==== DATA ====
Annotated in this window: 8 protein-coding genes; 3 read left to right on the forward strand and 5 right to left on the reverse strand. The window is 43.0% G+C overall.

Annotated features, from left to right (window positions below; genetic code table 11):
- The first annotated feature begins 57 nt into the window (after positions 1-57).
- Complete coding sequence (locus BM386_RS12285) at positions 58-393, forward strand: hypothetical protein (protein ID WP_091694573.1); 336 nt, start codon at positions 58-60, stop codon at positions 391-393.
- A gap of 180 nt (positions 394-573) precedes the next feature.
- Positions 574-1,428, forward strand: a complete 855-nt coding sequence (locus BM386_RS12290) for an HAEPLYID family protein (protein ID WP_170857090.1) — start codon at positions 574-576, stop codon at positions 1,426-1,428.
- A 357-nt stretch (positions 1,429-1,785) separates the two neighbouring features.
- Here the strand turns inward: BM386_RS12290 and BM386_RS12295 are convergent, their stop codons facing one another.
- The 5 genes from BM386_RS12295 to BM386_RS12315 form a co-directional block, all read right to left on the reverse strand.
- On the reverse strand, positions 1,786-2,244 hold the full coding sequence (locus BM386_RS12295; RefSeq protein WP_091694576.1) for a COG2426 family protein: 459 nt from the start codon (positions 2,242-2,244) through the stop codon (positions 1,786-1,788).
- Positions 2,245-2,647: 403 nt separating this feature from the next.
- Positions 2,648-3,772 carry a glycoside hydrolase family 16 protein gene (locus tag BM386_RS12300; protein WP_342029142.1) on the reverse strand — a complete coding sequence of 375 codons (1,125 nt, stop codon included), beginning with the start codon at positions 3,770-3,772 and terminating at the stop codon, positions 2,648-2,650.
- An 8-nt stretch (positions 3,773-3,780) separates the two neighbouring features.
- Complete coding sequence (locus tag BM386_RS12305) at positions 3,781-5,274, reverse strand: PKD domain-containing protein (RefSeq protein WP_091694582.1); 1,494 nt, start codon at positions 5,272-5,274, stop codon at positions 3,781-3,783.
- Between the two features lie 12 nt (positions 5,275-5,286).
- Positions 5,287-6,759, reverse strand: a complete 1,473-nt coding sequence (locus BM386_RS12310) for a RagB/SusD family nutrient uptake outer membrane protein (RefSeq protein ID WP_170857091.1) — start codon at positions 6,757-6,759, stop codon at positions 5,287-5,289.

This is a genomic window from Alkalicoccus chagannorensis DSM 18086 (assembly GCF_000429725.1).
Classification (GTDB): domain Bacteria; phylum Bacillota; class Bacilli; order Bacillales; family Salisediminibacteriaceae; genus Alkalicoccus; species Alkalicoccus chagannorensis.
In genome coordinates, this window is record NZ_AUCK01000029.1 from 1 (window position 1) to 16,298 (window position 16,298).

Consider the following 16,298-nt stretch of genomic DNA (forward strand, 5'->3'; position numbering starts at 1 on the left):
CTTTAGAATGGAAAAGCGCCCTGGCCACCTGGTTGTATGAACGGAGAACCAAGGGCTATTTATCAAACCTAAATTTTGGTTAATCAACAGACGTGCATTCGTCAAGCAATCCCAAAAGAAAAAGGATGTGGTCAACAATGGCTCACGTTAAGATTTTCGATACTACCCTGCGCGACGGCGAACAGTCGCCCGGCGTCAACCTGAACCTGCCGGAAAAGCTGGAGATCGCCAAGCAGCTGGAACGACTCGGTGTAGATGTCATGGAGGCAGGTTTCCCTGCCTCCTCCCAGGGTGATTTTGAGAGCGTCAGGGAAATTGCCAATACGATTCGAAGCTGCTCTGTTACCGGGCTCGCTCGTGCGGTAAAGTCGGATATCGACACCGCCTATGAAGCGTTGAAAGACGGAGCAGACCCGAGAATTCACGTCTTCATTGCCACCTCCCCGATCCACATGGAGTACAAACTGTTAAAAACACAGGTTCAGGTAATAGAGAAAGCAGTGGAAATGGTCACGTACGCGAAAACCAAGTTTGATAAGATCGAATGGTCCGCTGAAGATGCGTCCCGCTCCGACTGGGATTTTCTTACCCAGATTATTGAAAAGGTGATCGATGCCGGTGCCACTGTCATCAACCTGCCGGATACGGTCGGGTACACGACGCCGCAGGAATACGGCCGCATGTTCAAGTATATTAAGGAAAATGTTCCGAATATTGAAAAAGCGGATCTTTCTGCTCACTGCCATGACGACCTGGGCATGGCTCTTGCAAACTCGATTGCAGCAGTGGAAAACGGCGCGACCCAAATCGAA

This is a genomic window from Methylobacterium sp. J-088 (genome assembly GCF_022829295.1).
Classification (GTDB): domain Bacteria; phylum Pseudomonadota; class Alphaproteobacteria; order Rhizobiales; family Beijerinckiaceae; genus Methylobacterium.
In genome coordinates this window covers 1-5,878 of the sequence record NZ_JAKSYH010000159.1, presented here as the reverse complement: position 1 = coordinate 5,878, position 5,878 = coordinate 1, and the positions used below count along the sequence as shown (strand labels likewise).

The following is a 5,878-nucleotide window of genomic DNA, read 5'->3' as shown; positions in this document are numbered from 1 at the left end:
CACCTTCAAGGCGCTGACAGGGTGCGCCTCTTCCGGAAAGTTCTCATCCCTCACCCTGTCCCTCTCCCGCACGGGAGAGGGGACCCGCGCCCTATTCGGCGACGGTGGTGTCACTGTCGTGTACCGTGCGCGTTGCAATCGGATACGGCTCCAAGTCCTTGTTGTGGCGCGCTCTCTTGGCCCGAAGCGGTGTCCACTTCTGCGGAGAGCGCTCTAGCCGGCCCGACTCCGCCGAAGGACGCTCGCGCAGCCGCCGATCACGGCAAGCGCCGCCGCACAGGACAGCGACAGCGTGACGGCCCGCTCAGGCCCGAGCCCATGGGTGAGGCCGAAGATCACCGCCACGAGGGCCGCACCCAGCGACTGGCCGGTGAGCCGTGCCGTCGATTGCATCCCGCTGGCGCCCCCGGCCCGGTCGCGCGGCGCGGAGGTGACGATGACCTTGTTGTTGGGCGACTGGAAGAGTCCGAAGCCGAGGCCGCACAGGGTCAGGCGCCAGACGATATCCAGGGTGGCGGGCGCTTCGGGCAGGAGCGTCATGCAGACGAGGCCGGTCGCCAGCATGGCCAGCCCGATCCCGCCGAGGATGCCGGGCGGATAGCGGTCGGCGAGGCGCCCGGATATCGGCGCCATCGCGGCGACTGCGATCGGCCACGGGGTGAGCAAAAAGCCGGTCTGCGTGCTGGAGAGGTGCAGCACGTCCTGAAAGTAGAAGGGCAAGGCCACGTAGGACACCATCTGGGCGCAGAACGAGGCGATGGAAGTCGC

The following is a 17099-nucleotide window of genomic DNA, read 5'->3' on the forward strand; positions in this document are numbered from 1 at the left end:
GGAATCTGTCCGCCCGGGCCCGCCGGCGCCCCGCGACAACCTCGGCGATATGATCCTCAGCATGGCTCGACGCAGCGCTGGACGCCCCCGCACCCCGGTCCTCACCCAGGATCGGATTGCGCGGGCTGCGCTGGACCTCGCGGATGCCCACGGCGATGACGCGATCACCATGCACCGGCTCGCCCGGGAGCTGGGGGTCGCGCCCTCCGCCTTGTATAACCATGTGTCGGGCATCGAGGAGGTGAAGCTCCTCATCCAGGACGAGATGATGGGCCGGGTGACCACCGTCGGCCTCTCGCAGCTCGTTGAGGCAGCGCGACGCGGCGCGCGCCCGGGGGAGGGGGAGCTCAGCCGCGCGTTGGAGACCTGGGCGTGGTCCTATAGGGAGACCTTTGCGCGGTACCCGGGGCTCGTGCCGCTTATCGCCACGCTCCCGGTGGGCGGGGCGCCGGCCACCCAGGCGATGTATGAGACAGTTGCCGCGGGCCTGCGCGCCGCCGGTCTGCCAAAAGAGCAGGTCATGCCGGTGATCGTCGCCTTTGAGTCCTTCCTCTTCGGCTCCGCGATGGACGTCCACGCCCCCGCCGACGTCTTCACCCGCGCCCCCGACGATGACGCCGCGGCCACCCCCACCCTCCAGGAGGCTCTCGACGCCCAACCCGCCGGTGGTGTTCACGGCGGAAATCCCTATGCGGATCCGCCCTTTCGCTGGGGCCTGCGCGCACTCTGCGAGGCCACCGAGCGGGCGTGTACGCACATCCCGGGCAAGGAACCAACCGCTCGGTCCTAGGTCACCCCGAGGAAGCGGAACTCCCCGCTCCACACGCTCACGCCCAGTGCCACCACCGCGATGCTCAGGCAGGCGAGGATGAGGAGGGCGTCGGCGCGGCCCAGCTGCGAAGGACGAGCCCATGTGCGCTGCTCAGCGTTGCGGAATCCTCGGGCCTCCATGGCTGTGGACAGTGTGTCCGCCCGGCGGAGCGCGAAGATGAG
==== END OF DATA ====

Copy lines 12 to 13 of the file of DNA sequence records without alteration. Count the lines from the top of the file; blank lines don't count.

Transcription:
- Positions 2,648-3,772 carry a glycoside hydrolase family 16 protein gene (locus tag BM386_RS12300; protein WP_342029142.1) on the reverse strand — a complete coding sequence of 375 codons (1,125 nt, stop codon included), beginning with the start codon at positions 3,770-3,772 and terminating at the stop codon, positions 2,648-2,650.
- An 8-nt stretch (positions 3,773-3,780) separates the two neighbouring features.